The weighted average costing method involves working out an average cost per unit.
In the following example, identical spoons are purchased at different prices throughout the month but are all available for sale together.
It, therefore, makes sense to calculate the average cost since only one price will be set. The weighted average method works best in this situation.
The list of spoons purchased constitutes one array, and the list of unit costs is another array. Their SUMPRODUCT is divided by the sum of the number of spoons.
Each spoon in the inventory costs $0.60 and that can be used to determine the selling price.
How to calculate weights
Here is a little trick for determining weights in strictly mathematical settings. A useful way to think about weights is with the idea of ratios. This is because weights do not always add up to a whole. This can be seen in the following example.
In an apartment building, the monthly maintenance fee of $1000 is shared based on the number of occupants in each apartment. Each apartment’s weight is a fraction of the total number of occupants in the building.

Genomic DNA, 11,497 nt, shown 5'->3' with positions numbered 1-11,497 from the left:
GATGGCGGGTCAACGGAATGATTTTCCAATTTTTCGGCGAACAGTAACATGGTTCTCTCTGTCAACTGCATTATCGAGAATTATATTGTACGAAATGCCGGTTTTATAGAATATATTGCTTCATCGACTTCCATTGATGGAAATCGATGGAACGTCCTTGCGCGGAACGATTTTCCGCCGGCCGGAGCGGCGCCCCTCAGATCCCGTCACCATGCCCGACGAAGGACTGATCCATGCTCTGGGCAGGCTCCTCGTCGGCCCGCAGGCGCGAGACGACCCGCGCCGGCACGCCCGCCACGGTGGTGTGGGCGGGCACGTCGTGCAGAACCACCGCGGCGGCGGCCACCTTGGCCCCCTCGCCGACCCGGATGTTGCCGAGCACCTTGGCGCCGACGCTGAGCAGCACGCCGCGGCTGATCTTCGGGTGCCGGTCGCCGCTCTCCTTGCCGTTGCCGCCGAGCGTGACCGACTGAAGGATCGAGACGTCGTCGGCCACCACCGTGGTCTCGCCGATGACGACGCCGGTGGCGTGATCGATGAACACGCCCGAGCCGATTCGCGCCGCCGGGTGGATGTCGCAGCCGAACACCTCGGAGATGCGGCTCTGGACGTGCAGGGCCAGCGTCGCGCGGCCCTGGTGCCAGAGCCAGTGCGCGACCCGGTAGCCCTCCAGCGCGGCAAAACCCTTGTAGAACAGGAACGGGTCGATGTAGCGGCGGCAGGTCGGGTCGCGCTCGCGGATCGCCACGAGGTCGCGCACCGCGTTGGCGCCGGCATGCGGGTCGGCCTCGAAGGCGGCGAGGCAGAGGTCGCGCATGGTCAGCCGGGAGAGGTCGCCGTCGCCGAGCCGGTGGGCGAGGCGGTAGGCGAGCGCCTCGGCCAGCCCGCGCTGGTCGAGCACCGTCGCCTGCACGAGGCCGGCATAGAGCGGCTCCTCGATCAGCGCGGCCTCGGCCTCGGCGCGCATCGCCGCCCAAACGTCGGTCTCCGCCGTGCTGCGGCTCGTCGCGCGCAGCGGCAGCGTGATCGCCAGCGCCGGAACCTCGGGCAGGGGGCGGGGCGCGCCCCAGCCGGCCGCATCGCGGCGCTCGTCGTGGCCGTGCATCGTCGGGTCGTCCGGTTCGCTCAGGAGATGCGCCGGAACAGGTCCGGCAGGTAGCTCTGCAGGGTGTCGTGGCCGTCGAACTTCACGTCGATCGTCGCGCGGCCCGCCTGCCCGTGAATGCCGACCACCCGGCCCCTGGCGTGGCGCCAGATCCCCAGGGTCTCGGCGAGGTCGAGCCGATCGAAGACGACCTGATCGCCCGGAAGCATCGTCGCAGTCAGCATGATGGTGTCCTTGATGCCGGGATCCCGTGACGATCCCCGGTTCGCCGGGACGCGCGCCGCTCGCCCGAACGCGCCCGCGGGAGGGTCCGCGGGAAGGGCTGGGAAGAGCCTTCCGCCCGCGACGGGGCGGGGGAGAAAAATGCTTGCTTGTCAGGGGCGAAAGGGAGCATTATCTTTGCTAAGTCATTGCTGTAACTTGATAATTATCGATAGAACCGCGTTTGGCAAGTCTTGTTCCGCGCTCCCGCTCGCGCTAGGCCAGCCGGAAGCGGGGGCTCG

Since a total of twelve people occupy the building, an apartment with one occupant carries a weightage of one-twelfth (⅟12) and would therefore pay one-twelfth of the maintenance fee. Apartments with two occupants would be two-twelfths, and so on.
In this case, the weights do add up to a whole, or 100%. Of course, calculating the amount due from each apartment would just be a matter of multiplying its weight by the total fee in cell C1 ($1000).
Learn more Excel formulas and functions
That’s how you do a weighted average Excel style. Hungry for more?
Check out our Microsoft Excel - Basic and Advanced course to learn more useful formulas and functions that you can use to save time and boost your productivity in Excel. Or start with the free Excel in an Hour course for some basic formula knowledge.